There is a very good chance that you will find yourself in the Massachusetts probate court at some point in your life. You could be there as the Executor or Personal Representative of the estate of someone who recently died. You could also be there because you are a beneficiary or heir of an estate. Regardless of the reason, it can be somewhat intimidating to find yourself involved in a legal matter in a court with which you are unfamiliar. Although every probate process is as unique as the decedent, there are some similarities among probate cases handled in the Massachusetts probate court.
Massachusetts Probate Court Basics
In the Commonwealth of Massachusetts, the Probate and Family Courts have jurisdiction over family-related and probate matters, including:
- Child support
- Termination of parental rights
- Abuse prevention
- Wills and estates
- Changes of name
If you are involved in the probate areas of the court, you are likely probating a Will, litigating a trust, or possible petitioning for guardianship and/or conservatorship.
Probating a Will in the Massachusetts Probate Court
The most likely reason for you to be in the Massachusetts probate court is for the probate of a Last Will and Testament. When someone dies, the law requires the estate the decedent left behind to go through the legal process known as “probate.” If were named by the decedent as the Executor of the estate, or you volunteer to be the Personal Representative (PR) of an intestate estate (one in which no Will was left behind), your job will be to oversee the entire probate process. As such, you will become intimately involved with the probate court. If you are a beneficiary or heir of the estate, you may never have any direct involvement with the probate court unless you contest the Will.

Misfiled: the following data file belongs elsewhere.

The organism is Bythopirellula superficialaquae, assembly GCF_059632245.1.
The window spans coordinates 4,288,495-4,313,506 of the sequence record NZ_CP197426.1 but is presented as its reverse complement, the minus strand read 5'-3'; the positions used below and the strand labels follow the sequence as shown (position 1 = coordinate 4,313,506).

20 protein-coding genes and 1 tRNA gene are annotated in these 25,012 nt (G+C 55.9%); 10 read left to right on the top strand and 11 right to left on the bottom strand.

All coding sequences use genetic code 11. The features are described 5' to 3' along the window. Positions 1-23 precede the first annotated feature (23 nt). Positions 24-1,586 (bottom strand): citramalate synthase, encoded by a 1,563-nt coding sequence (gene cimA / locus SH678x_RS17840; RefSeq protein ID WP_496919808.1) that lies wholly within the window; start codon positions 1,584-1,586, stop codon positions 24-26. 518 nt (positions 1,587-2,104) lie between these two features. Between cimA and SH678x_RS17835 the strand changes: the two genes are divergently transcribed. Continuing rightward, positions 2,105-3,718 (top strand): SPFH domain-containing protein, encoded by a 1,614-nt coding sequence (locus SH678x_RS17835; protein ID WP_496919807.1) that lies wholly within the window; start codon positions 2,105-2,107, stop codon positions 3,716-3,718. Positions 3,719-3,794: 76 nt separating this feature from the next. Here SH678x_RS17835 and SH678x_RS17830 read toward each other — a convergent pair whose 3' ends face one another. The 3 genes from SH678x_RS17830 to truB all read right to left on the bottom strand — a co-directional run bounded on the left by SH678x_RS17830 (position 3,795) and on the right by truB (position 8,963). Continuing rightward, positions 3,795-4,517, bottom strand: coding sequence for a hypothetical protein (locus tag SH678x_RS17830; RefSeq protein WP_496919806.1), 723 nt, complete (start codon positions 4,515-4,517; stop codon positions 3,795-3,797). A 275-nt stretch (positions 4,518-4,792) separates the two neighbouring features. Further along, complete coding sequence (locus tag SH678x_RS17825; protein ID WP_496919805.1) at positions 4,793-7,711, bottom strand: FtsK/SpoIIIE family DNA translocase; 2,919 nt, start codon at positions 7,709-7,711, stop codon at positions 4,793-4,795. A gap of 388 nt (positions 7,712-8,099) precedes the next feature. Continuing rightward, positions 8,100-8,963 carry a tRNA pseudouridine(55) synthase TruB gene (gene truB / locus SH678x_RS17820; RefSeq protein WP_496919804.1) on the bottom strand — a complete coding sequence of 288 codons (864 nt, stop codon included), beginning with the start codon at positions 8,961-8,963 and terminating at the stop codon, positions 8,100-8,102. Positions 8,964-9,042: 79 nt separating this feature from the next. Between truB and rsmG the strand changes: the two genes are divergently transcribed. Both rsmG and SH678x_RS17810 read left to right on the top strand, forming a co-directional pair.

As the Executor/PR of an estate, however, your first interaction with the court should occur not long after the decedent’s death. You will be responsible for initiating the probate process by submitting the Will to the court for authentication and/or simply petitioning to open the probate of the estate. Throughout the probate process the probate court will act as oversight. You may be required to submit an inventory of the decedent’s estate assets, for example, in the beginning of the process. You will also be required to provide notice to potential creditors of the estate and review claims filed by them. If there is a dispute regarding a claim, the Massachusetts probate court will hear the dispute and rule on it. In the event that the Will itself is contested, the ensuing Will contest will be litigated in the probate court. Finally, you may be required to submit a final inventory to the court before the remaining estate assets can be distributed.
Petitioning for Guardianship and/or Conservatorship in the Massachusetts Probate Court
The other common reason you might find yourself in the Massachusetts probate court is if you wish to petition the court for guardianship and/or conservatorship of an older adult. As a guardian, you would have the legal authority to make daily decisions for the individual, referred to as a “ward.” As a conservator, you would have the legal authority to make financial decisions relating to the estate of the ward. You could petition for either or both. The court’s role is to hear testimony and review evidence to decide if a guardian and/or conservator is actually warranted and, if so, whether or not you would be an appropriate person to appoint to the position.
Litigating a Trust in the Massachusetts Probate Court
Although a trust is not part of the probate of an estate, there are times when a trust agreement does in up in probate court. This most often occurs when there is a request to terminate a trust, a provision of the trust is the subject of dispute, or when the trust ends up without a Trustee. In any of these situations the Massachusetts probate court could be called upon to resolve the issue.
If you have additional questions or concerns regarding the Massachusetts probate court, contact the experienced Massachusetts estate planning attorneys at DeBruyckere Law Offices by calling (603) 894-4141 or (978) 969-0331 to schedule an appointment.
- What You Need to Know to Protect Your Special Needs Child - May 30, 2023
- How Tax and Non-Tax Considerations Impact Estate Planning – Part I - May 25, 2023
- The IRS’ Annual Warning: The 2023 Dirty Dozen - May 23, 2023